Since I came to Bishkek, I’ve heavily cautioned family and friends that I’ve heard only terrible things about Kyrgyzstan’s postal service. Please, don’t send me something unless you’ve already come to terms with the fact that I might only receive it in pieces, if at all.
Well, I can now happily report that if (when) you send me stuff, it will arrive…
Packages from my father and my sister-in-law took a bit under six weeks to arrive. Six weeks! Ugh! Long gone are the easy days of receiving packages with my APO address in Baghdad.
And the packages didn’t magically appear at my doorstep either. About a month after they were sent, Farrell and I dragged Gulzara, our friend and patient translator, to the post office for our neighborhood to figure out if our stuff was gathering dust in a corner. Нет, we’d get a notice when our boxes arrive. Go leave us alone in the meantime.
One day, we found a little scrap of paper folded in our door. It had quick, passive Russian handwriting on one side, and a barely visible stamp that said “Kyrgyz Post” on the other.
First, we walk to the post office for our zipcode. After standing awkwardly in front of an employee for several minutes, she finally took notice of the clueless foreigners and collected our scrap of paper. She went to a back room and returned with more scraps of paper. What? I could have sworn we would be picking up boxes. A few more awkward minutes of trying to break through our respective Russian and English barriers, we figured out that we were simply collecting notices that would allow us to get our packages from the main post office.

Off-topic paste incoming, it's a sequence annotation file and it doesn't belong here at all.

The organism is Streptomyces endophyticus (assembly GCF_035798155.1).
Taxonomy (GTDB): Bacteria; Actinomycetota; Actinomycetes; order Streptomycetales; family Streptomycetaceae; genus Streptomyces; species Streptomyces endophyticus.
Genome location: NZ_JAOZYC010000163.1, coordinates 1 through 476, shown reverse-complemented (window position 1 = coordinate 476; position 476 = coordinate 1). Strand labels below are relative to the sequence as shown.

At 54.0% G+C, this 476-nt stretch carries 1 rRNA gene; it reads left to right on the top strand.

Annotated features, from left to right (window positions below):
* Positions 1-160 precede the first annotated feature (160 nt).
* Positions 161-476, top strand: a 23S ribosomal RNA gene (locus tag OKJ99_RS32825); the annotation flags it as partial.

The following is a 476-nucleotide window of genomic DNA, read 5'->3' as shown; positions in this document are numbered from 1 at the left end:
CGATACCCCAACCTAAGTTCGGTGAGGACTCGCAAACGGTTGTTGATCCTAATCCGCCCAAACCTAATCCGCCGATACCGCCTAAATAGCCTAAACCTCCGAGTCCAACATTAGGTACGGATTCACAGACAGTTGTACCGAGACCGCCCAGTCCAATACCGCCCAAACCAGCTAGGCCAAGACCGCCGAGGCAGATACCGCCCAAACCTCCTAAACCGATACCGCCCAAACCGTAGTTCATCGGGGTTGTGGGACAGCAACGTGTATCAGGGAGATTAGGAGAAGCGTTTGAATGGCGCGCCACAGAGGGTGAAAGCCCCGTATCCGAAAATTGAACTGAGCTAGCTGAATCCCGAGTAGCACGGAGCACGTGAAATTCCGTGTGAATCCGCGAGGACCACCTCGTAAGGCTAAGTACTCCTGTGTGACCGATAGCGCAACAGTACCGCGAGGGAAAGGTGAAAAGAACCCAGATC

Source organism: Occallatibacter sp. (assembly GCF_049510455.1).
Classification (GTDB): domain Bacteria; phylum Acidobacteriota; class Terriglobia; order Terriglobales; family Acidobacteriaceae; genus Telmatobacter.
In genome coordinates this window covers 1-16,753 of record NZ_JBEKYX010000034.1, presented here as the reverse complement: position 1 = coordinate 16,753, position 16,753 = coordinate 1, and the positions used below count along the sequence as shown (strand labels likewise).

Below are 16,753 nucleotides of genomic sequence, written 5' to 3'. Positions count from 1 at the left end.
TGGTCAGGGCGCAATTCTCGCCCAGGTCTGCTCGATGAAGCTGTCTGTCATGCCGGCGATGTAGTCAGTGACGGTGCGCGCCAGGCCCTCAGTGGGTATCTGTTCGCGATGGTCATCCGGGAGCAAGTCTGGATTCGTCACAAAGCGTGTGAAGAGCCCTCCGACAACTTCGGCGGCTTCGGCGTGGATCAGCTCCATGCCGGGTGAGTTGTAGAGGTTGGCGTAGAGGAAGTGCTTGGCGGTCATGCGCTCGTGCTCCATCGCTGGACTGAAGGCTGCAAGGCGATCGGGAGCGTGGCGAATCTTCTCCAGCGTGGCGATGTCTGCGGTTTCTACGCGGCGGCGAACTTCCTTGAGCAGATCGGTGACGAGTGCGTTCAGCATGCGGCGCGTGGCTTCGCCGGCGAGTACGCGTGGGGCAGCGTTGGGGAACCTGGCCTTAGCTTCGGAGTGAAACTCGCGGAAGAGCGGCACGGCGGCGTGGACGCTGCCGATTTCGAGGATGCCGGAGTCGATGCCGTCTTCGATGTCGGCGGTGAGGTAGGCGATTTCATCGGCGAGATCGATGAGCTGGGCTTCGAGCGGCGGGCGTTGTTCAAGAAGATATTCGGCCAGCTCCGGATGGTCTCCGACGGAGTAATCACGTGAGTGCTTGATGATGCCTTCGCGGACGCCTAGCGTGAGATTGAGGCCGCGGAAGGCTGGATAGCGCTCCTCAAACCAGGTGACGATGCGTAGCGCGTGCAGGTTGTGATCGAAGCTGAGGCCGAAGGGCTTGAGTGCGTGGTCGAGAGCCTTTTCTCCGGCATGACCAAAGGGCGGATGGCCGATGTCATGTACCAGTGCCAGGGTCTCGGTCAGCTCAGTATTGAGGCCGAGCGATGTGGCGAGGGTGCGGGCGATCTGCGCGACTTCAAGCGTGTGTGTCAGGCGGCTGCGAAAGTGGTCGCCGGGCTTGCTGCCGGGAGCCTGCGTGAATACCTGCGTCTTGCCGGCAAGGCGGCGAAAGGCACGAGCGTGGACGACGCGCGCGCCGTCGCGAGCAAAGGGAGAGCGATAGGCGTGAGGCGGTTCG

Oh. Silly us, we assumed this would be easier.
Another trip out, several blocks further.
When we get to the city’s main post office, we’re shooed out of several rooms and directed to a window run by a tiny Kyrgyz woman. She looks like she has a chaotic way of organizing the packages, which are stacked high to the ceiling and strewn around the floor. Somehow she quickly finds our packages and accepts Farrell’s passport copy for identification. No taxes to pay and it looks like nothing was touched (although I’m sure they had better things to do than sort through packages that said “towels” and “soap” on the customs form).
I have measuring cups now! Farrell has hiking boots and hot sauce! We both get to enjoy a whole calendar of pictures of our lovely niece and various other creature comforts. We’re eternally grateful to our family for thinking of us and putting up with uncertainty and high shipping costs.
With this information in mind, that packages will eventually arrive in one piece, lovely people who are looking to make me happy may send the following:
– cupcake liners
– cocoa powder (the darker the better)
– letters! (shout out to Eric and Valentine for proving that snail mail also arrives to us safely in one piece)
– good coffee
– anything else you feel like sending that is small (our apartment is probably the area of two king-sized beds lined up lengthwise, and we have a maniacal cat who enjoys knocking things over)
Hit me up for my address and your kindness will be reciprocated.